While studying horticulture at Michigan State University in 2006, Laura Havenga knew she wanted to do agricultural missionary work, but wasn’t sure how to get started.
The opportunity came when missionaries from Malawi came and spoke at her church. Hearing about their work, Havenga realized it was exactly what she wanted to do and spoke with them. The missionaries told her to do two things, attend EARTH University in Costa Rica and attend the Urbana missions conference.
At the conference, she met ECHO’s intern director who told her how she could get involved and what she should do to get started.
“They told me I should get experience overseas, and I said, ‘I’m doing that, I’m going tomorrow!’” Havenga said.
Havenga went to EARTH University to study abroad to gain more insight and knowledge of tropical agriculture. After returning from Costa Rica, she applied for the internship and soon became the lowlands intern in the fall of 2009.
During her internship, Havenga worked with rice and bananas, helped at the Seed Bank, and took care of the rabbits. The 12-month, full-time commitment of the ECHO Internship Program helps interns gain hands-on experience in tropical agriculture, living in community, and learning about community development work from a Christian perspective.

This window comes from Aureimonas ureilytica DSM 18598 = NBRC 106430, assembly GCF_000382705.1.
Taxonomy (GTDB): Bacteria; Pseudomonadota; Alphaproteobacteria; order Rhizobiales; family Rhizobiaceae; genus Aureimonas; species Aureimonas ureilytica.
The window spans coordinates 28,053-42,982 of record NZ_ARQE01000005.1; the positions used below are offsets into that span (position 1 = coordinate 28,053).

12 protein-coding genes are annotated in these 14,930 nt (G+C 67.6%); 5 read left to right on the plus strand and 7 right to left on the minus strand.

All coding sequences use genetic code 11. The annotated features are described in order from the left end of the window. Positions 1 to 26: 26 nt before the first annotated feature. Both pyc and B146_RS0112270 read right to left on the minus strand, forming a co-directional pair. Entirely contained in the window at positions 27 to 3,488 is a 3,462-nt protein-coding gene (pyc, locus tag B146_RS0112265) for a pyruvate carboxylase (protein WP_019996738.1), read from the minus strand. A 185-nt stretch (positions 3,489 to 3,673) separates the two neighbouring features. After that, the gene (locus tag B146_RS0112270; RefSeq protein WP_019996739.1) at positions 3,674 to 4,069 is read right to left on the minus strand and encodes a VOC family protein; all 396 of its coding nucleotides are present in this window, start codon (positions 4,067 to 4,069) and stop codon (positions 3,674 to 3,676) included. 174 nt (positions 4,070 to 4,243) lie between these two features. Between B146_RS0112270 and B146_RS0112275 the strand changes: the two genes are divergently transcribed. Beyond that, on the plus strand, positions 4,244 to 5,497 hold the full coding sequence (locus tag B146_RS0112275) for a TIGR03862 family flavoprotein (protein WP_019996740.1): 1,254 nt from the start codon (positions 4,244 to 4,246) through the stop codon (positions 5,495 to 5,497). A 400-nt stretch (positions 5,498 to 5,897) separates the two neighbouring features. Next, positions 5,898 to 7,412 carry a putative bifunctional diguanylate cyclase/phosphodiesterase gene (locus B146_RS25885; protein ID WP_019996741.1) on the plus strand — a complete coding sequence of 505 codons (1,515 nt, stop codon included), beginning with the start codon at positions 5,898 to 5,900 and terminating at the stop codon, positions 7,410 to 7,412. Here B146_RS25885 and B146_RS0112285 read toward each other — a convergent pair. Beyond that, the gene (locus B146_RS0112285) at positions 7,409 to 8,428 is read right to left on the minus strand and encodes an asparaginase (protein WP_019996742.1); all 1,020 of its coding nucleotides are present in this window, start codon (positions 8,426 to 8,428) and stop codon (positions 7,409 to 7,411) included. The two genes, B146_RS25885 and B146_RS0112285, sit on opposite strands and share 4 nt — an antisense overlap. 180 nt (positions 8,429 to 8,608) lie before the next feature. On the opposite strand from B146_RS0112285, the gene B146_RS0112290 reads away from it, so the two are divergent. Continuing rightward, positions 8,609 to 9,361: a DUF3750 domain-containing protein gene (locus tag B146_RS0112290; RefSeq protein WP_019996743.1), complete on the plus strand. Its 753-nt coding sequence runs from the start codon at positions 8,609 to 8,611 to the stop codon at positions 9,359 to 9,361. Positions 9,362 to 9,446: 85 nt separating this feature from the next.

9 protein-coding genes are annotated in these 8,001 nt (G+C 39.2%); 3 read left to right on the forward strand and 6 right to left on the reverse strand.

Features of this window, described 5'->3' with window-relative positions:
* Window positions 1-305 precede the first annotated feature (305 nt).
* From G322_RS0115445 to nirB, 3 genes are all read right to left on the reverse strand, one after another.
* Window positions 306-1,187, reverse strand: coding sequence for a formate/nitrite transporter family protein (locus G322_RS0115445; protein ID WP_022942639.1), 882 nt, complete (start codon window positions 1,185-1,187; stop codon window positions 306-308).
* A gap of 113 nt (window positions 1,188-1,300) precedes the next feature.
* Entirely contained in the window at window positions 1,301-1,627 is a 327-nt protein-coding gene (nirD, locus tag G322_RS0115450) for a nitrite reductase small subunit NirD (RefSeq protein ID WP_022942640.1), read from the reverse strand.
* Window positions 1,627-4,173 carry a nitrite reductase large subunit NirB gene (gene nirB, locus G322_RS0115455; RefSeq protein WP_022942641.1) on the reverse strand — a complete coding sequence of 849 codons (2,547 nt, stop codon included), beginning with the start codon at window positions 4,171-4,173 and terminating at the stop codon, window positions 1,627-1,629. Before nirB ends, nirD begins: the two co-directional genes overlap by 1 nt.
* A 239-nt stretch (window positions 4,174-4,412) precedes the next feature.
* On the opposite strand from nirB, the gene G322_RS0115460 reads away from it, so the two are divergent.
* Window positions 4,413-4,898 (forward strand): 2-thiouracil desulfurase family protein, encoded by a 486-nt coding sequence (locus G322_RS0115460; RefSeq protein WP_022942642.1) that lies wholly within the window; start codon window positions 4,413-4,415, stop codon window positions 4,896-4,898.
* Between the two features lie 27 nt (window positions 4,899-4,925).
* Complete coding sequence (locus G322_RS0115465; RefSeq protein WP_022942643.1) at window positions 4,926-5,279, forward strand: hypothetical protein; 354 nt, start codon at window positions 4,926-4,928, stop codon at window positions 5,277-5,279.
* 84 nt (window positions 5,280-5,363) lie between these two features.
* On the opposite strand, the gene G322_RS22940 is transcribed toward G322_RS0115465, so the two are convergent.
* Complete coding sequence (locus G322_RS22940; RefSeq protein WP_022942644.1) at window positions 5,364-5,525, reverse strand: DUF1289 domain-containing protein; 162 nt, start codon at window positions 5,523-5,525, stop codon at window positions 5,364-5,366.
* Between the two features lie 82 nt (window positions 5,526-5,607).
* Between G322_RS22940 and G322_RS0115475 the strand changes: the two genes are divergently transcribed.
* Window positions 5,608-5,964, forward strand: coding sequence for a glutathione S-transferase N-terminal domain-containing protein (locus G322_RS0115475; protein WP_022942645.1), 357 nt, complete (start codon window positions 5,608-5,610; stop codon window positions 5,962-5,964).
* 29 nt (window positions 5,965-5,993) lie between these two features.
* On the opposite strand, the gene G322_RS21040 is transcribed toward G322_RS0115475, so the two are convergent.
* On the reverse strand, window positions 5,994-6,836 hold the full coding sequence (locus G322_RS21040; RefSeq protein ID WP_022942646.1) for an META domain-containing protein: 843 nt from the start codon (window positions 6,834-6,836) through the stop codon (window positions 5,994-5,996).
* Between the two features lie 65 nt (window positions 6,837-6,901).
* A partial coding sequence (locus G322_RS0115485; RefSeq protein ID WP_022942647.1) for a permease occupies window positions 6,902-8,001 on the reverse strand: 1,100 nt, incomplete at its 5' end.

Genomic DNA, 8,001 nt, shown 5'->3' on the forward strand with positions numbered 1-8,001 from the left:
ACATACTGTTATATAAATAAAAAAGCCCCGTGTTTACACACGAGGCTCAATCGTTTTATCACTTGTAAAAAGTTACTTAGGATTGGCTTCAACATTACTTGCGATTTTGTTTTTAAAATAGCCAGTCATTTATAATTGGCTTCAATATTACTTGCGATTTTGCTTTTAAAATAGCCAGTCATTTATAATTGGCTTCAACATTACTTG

Havenga completed her internship in 2010 and went to volunteer with the Sustainable Agriculture Systems Program in Peace Corps Panama. After volunteering for three and a half years, she took the position as a trainer for incoming sustainable agriculture volunteers and has been working there ever since, and in 2023 was promoted to Program Manager for Sustainable Agriculture Systems. As a trainer, Havenga would help about 25 volunteers each year prepare to go out into other areas of the country to help small-scale farmers. She regularly uses the resources ECHO produces and teaches her volunteers to do the same as it greatly serves their work in the field.
Her internship at ECHO did more than just prepare her for the technical and practical work she is doing now in the field. Describing the encouraging environment and sense of community that the internship prioritizes, Havenga said, “Being in a place that really understood me was really transformative. It confirmed my commitment to live out my faith and help transform lives by serving rural farmers and families overseas.”